This report provides an overview of the increasing vulnerability of World Heritage sites to climate change impacts and the potential implications for and of global tourism.

The vision of the National Forestry Policy is: “Restore and maintain the country’s environmental integrity, increase and stabilize forest cover to at least 20% of the country’s geographical area, address the emerging challenges of climate change and sustainable flow of ecosystem services, and ensure food security and poverty alleviation by addre

Question raised in Rajya Sabha on Eco-sensitive areas, 25/04/2016.

Nearly half of all natural World Heritage sites are threatened by harmful industrial activities, according to a new WWF report. These sites provide vital services to people and the environment, but are at risk worldwide from activities including oil and gas exploration, mining and illegal logging.

The world-famous Rajaji National Park, Uttarakhand, India has recently been notified as Rajaji Tiger Reserve (RTR). This Protected Area is now the 48th Tiger Reserve in the country and the second in Uttarakhand. Though RNP was established in 1983, final notification for the Park was issued in 2013 because of non-settlement of rights of the local people, which provided a full-fledged legal status to it and strengthened the conservation activities. (Correspondence)

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This publication highlights the unique contribution of ten GEF financed, UNDP supported projects in six tiger range countries (Bhutan, India, Indonesia, Malaysia, Myanmar and Thailand), demonstrating how conservation activities in tiger habitat can accomplish more than the preservation of one iconic wildlife species.

Many threatened species rely on ecotourism for conservation funding, but simultaneously suffer direct ecological impacts from ecotourism. For a range of IUCN-Redlisted terrestrial and marine bird and mammal species worldwide, we use population viability analyses to calculate the net effects of ecotourism on expected time to extinction, in the presence of other anthropogenic threats such as poaching, primary industries and habitat loss.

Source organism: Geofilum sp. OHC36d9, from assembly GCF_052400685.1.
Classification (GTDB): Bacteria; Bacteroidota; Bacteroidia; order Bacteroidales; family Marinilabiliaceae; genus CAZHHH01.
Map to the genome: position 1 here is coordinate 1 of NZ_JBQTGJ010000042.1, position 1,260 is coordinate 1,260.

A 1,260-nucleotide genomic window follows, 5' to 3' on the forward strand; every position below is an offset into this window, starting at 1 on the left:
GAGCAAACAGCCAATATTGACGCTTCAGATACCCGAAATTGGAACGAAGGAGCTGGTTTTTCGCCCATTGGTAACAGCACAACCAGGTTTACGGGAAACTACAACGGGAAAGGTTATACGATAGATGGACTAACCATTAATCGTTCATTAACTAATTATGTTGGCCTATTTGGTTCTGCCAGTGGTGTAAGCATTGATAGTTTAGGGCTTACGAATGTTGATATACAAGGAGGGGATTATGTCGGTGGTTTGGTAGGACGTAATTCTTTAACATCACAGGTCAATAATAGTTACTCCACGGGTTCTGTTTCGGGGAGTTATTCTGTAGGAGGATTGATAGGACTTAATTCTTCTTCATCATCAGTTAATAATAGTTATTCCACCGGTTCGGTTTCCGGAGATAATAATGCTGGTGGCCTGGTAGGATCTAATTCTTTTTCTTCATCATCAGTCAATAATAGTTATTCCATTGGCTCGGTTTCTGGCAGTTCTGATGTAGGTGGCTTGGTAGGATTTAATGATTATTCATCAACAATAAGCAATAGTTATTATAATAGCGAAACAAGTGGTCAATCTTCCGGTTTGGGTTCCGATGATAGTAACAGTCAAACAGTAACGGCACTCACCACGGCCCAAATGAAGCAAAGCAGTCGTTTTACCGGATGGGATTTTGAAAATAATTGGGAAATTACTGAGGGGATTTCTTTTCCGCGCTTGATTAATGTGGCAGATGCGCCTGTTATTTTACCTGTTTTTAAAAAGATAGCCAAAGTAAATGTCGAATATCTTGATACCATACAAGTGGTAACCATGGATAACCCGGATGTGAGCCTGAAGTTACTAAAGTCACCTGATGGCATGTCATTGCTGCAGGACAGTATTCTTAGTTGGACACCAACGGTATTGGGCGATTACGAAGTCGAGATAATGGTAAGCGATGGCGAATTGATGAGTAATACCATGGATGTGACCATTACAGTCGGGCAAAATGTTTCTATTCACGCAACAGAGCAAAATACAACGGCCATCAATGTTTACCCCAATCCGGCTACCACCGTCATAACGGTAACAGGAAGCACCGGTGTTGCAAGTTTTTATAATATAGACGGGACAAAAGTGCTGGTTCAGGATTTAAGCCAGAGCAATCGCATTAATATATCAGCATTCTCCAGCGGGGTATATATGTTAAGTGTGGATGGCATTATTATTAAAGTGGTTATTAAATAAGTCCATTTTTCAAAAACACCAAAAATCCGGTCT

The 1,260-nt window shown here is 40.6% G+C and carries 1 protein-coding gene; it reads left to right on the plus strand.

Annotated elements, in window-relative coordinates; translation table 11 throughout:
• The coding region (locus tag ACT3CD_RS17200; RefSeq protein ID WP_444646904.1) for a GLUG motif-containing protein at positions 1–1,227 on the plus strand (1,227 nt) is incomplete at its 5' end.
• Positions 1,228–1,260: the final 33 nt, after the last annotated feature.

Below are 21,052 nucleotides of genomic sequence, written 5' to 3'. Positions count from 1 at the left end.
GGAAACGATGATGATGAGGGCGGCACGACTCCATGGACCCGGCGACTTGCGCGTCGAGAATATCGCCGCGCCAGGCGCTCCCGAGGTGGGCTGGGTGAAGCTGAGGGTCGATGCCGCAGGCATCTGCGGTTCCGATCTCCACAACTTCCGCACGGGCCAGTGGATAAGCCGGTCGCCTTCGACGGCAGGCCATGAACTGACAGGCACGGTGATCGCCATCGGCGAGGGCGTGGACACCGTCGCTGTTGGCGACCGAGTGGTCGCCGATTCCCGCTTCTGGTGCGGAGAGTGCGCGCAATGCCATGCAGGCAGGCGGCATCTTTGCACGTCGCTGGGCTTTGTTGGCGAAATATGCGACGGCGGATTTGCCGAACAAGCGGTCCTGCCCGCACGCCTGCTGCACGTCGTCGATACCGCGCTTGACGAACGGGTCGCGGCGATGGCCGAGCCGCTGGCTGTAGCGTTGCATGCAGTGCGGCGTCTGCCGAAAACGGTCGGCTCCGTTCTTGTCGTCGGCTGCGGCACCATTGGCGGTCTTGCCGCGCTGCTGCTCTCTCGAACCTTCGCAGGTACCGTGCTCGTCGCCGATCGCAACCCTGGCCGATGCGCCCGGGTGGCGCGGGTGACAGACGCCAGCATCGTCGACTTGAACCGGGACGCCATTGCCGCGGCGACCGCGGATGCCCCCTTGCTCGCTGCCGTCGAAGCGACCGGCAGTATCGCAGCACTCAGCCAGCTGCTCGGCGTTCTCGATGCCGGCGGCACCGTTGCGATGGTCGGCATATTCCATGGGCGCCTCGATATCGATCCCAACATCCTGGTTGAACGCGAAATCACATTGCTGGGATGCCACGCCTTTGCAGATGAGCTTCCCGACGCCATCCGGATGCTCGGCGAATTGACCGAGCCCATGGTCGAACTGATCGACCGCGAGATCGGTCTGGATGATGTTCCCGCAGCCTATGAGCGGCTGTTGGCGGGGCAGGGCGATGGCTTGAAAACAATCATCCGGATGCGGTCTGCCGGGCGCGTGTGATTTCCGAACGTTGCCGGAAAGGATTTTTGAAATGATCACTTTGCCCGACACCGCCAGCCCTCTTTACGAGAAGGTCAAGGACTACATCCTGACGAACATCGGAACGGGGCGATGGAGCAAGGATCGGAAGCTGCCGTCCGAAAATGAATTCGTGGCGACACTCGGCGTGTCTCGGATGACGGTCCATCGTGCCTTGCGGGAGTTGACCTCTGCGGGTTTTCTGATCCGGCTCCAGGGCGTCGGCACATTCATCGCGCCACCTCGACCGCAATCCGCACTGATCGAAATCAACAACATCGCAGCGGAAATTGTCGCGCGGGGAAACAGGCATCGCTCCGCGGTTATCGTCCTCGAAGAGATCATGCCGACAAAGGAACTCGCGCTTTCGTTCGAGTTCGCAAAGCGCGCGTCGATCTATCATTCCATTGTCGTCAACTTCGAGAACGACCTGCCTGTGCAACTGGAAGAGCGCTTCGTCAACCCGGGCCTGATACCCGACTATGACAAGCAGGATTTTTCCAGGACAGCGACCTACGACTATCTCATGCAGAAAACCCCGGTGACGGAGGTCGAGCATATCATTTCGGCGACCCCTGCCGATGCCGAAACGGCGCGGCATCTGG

The draft third National Wildlife Action Plan (NWAP) 2017-2031 unveiled by the environment ministry accords special emphasis to rehabilitation of threatened species of wildlife while conserving their habitats which include inland aquatic, coastal and marine eco-systems.

The important global, national and local benefits provided by protected areas may come at a cost to communities, and any resultant experience of injustice can undermine protected area conservation.

Extinction rates in the Anthropocene are three orders of magnitude higher than background and disproportionately occur in the tropics, home of half the world’s species. Despite global efforts to combat tropical species extinctions, lack of high-quality, objective information on tropical biodiversity has hampered quantitative evaluation of conservation strategies. In particular, the scarcity of population-level monitoring in tropical forests has stymied assessment of biodiversity outcomes, such as the status and trends of animal populations in protected areas.

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